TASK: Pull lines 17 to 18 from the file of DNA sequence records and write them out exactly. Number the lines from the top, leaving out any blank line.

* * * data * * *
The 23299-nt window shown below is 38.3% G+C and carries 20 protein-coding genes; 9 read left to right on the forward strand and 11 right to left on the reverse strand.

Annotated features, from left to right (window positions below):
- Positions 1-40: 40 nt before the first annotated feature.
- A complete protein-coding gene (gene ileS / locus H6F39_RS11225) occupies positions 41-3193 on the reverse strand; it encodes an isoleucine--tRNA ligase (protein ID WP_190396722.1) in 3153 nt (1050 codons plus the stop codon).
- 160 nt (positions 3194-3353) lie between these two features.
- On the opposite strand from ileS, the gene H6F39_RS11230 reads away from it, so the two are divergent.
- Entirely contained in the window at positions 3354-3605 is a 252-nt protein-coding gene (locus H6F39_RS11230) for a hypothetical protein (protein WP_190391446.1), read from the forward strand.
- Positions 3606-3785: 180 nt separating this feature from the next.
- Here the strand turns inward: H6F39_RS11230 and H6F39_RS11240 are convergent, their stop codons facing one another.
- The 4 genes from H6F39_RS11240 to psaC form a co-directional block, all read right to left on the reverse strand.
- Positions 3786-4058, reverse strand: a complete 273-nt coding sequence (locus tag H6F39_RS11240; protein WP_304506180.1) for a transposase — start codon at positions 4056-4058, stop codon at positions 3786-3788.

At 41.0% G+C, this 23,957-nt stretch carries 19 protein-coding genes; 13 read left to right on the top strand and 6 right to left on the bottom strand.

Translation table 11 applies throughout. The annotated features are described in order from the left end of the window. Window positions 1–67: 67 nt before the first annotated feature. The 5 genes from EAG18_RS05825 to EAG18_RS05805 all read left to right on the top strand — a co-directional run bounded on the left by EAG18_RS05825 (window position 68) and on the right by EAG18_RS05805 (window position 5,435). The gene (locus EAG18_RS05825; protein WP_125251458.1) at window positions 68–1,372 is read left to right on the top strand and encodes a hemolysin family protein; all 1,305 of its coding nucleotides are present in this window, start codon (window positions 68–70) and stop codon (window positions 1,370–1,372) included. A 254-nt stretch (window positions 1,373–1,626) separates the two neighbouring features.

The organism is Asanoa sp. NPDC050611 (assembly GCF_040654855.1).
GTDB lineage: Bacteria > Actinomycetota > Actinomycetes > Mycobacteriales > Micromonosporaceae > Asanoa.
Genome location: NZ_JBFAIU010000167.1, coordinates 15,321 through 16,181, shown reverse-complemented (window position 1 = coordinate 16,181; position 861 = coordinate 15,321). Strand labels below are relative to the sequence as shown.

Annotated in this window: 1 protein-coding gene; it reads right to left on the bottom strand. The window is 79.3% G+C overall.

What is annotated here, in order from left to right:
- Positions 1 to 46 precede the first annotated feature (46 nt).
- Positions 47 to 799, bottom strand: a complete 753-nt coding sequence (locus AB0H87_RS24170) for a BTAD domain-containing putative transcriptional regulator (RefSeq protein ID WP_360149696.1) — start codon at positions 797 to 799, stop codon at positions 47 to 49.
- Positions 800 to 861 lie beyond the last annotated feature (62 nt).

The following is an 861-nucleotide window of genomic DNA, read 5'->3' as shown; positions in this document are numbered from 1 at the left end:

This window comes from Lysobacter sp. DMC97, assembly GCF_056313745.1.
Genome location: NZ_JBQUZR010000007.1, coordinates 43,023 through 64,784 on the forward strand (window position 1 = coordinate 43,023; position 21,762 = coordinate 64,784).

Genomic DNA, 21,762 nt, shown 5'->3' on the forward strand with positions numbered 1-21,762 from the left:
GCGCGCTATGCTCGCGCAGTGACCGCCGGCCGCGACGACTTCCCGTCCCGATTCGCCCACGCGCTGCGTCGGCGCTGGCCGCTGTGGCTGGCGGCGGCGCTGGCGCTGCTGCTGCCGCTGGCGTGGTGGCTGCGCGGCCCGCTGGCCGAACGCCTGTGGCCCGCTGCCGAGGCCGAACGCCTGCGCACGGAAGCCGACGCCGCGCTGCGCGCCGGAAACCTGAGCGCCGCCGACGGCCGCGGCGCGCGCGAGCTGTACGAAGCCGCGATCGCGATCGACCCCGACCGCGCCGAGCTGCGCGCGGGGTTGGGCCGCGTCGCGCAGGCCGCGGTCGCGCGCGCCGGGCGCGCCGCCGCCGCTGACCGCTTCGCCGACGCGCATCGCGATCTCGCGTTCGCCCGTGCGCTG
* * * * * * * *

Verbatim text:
Annotated in this window: 1 protein-coding gene; it reads right to left on the bottom strand. The window is 79.3% G+C overall.

What is annotated here, in order from left to right: